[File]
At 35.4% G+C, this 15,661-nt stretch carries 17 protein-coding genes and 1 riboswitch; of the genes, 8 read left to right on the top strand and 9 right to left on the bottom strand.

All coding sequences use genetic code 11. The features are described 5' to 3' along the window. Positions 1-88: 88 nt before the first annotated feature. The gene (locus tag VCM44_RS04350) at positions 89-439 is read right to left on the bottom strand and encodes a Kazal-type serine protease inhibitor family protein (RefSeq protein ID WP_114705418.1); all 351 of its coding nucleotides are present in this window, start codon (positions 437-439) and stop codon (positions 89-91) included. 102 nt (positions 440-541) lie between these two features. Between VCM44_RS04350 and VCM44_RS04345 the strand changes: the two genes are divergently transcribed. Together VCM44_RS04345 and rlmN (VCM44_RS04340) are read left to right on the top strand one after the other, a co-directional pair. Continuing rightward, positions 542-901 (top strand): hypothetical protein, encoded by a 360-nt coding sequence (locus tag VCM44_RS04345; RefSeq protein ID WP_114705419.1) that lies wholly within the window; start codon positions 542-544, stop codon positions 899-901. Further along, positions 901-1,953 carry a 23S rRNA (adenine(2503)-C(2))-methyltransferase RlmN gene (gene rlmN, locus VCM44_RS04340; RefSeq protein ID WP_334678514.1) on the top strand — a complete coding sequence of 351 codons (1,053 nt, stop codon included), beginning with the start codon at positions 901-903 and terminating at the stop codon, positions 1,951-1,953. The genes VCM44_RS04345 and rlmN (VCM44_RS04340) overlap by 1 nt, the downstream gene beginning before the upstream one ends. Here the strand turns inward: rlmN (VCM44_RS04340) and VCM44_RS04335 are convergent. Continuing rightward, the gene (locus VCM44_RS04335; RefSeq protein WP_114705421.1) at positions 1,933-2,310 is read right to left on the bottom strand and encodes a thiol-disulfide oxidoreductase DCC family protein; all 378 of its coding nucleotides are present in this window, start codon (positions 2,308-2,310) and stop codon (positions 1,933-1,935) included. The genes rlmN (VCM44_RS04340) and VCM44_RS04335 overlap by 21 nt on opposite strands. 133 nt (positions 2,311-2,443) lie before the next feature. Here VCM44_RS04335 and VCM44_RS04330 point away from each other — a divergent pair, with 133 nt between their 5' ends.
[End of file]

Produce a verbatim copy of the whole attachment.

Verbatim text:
At 35.4% G+C, this 15,661-nt stretch carries 17 protein-coding genes and 1 riboswitch; of the genes, 8 read left to right on the top strand and 9 right to left on the bottom strand.

All coding sequences use genetic code 11. The features are described 5' to 3' along the window. Positions 1-88: 88 nt before the first annotated feature. The gene (locus tag VCM44_RS04350) at positions 89-439 is read right to left on the bottom strand and encodes a Kazal-type serine protease inhibitor family protein (RefSeq protein ID WP_114705418.1); all 351 of its coding nucleotides are present in this window, start codon (positions 437-439) and stop codon (positions 89-91) included. 102 nt (positions 440-541) lie between these two features. Between VCM44_RS04350 and VCM44_RS04345 the strand changes: the two genes are divergently transcribed. Together VCM44_RS04345 and rlmN (VCM44_RS04340) are read left to right on the top strand one after the other, a co-directional pair. Continuing rightward, positions 542-901 (top strand): hypothetical protein, encoded by a 360-nt coding sequence (locus tag VCM44_RS04345; RefSeq protein ID WP_114705419.1) that lies wholly within the window; start codon positions 542-544, stop codon positions 899-901. Further along, positions 901-1,953 carry a 23S rRNA (adenine(2503)-C(2))-methyltransferase RlmN gene (gene rlmN, locus VCM44_RS04340; RefSeq protein ID WP_334678514.1) on the top strand — a complete coding sequence of 351 codons (1,053 nt, stop codon included), beginning with the start codon at positions 901-903 and terminating at the stop codon, positions 1,951-1,953. The genes VCM44_RS04345 and rlmN (VCM44_RS04340) overlap by 1 nt, the downstream gene beginning before the upstream one ends. Here the strand turns inward: rlmN (VCM44_RS04340) and VCM44_RS04335 are convergent. Continuing rightward, the gene (locus VCM44_RS04335; RefSeq protein WP_114705421.1) at positions 1,933-2,310 is read right to left on the bottom strand and encodes a thiol-disulfide oxidoreductase DCC family protein; all 378 of its coding nucleotides are present in this window, start codon (positions 2,308-2,310) and stop codon (positions 1,933-1,935) included. The genes rlmN (VCM44_RS04340) and VCM44_RS04335 overlap by 21 nt on opposite strands. 133 nt (positions 2,311-2,443) lie before the next feature. Here VCM44_RS04335 and VCM44_RS04330 point away from each other — a divergent pair, with 133 nt between their 5' ends.